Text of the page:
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Hyperion Records

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Track(s) taken from CDA67478
Recording details: December 2003
All Saints' Church, East Finchley, London, United Kingdom
Produced by Martin Compton
Engineered by Julian Millard
Release date: September 2004
Total duration: 10 minutes 17 seconds

'Even the most devoted of Gottschalk's admirers will make some arresting discoveries among the less familiar works here … those who have enjoyed the series so far will want to add this disc to their collections, too' (International Record Review)

'Gottschalk is never abstruse or merely technical, but it is obvious from the elegance of his writing that he was a wonderful pianist. He is still underestimated, I think—as a composer, too. I can listen to his music for hours, and I don't feel that way about much piano music. The piano sound is simply wonderful—Hyperion manages to convey an individual instrument's personality in piano recordings' (Fanfare, USA)

Chant du soldat 'Grand caprice de concert', RO51 Op 23
composer
? 1855; published in New York in 1857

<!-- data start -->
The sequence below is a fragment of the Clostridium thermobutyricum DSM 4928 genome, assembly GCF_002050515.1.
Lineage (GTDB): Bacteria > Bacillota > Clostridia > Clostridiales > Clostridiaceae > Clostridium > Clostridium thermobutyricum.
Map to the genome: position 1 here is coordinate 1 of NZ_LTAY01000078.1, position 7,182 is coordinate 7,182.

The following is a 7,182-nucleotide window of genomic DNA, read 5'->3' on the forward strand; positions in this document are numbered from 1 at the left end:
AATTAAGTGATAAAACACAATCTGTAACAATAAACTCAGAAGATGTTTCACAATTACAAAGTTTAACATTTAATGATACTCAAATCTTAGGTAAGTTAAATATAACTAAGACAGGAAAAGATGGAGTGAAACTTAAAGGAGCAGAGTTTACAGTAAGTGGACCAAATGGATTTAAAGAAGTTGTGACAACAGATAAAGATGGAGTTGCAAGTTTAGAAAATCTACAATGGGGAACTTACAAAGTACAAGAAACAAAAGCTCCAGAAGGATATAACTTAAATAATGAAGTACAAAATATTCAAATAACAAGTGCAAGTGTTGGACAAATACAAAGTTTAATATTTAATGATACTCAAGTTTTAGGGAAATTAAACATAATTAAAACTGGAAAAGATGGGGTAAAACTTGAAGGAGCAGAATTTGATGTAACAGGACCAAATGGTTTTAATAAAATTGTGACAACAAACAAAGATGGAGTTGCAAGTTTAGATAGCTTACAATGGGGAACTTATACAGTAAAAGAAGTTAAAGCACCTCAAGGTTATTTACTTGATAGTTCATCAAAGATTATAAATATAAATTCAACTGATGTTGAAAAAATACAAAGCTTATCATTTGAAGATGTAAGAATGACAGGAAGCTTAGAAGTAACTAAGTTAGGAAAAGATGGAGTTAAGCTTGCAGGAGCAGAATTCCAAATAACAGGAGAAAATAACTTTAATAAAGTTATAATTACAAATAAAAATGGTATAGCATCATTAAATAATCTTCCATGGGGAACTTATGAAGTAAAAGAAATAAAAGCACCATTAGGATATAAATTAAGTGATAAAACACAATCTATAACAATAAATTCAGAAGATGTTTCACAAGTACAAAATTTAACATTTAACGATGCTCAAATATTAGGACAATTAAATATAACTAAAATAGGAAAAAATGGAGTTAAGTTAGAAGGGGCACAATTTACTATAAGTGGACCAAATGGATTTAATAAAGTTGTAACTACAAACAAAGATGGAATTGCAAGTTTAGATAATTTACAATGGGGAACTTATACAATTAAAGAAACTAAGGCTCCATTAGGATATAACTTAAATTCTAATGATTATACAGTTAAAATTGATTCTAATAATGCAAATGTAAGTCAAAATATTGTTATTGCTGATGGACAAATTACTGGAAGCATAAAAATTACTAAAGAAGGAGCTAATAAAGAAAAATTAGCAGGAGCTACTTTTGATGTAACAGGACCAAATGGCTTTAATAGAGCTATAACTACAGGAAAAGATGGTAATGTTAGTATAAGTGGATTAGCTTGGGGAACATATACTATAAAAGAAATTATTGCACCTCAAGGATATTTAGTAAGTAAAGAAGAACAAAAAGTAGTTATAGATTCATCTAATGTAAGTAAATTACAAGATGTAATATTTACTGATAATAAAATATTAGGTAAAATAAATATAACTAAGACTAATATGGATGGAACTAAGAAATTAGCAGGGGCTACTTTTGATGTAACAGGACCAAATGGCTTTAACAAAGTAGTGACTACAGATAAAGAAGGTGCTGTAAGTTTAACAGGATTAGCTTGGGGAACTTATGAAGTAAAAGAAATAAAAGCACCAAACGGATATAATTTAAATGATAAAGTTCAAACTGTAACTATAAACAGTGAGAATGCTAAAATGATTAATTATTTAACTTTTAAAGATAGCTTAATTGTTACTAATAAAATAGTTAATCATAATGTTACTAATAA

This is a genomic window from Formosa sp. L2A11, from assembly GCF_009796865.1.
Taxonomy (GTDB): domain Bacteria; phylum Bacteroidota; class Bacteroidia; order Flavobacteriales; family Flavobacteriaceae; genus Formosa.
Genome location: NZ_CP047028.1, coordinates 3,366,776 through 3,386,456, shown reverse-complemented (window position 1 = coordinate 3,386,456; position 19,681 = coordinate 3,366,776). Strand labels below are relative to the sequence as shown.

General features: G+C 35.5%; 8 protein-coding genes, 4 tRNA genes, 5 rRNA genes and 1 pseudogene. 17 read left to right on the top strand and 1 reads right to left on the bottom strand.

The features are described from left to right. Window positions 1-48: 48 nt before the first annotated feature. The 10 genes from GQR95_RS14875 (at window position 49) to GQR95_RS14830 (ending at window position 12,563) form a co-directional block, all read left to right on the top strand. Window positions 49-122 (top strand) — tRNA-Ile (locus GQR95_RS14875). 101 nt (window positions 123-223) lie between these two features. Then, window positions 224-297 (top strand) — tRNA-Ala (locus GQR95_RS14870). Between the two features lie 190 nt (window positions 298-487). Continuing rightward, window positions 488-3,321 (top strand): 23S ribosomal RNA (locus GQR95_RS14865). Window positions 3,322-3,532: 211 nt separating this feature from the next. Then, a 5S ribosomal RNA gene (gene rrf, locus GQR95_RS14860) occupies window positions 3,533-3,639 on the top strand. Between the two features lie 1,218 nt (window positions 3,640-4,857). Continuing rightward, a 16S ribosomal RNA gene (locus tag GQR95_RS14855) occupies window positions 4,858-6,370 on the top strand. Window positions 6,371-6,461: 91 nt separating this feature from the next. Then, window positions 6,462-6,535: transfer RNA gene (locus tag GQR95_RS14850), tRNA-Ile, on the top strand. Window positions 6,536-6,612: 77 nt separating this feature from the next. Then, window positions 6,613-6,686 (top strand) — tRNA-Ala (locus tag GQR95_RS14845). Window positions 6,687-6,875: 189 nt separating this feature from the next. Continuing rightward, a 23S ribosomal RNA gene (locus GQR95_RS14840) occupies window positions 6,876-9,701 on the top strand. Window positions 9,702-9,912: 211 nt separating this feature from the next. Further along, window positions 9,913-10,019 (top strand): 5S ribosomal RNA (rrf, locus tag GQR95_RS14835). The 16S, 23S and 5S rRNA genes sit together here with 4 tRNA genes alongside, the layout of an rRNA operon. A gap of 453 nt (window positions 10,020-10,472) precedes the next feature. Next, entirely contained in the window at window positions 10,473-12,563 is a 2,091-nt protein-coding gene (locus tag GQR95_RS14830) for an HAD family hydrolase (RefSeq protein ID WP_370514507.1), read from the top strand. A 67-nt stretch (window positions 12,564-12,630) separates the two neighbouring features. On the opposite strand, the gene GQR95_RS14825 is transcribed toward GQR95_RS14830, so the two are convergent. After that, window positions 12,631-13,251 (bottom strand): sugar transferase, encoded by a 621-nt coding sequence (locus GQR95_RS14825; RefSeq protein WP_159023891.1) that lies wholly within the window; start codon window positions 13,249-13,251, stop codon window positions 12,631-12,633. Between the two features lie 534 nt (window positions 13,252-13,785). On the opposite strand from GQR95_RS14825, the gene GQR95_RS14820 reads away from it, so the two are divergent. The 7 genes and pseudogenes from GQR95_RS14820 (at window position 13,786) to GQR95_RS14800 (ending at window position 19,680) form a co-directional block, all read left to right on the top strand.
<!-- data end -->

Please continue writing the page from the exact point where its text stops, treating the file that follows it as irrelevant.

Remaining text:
Introduction  EnglishFrançaisDeutsch
Since Gottschalk had returned to his native America in 1853 after a dozen formative years in Europe, his career had faltered. A series of concerts in New York’s Dodworth’s Hall promoted by his publisher, General Hall, revived his fortunes. The sensation of the first recital was—and we may well raise a cynical eyebrow today—Gottschalk’s The Last Hope (see CD 3). After that, there was no looking back and it followed him thereafter wherever he went.

The Dodworth’s Hall concerts ran from 20 December 1855 to 7 June 1856. Gottschalk recorded in Notes of a Pianist that he introduced Le chant du soldat at the first of these. S Frederick Starr states that it was first heard as part of the programme for the fifth recital, which included the appearance of assisting pianist Karl Wels and ‘the prodigiously talented Welsh harpist Aptomas’. The theme and variations contain the full Gottschalk arsenal—charm, melodic appeal, delicate filigree runs, bravura octaves, Chopinesque configurations, nostalgic and forthright by turns—with his habitual élégante, scintellante and martellato strepitoso requests, together with one that this writer has never previously encountered: allontandosi, which appears eight bars before the coda.

The piece is dedicated ‘à mon ami George Henriques Esq. de New York’, a lawyer who had known the Gottschalk family in New Orleans twenty years earlier. When Gottschalk returned from New Orleans early in 1855, it was Henriques and his family who opened up their West 14th Street home to the pianist and treated him like a son.

from notes by Jeremy Nicholas © 2004

Other albums featuring this work
'Gottschalk: The Complete Solo Piano Music' (CDS44451/8)
Gottschalk: The Complete Solo Piano Music
MP3 £35.00FLAC £35.00ALAC £35.00Buy by post £38.50 CDS44451/8  8CDs Boxed set (at a special price)  
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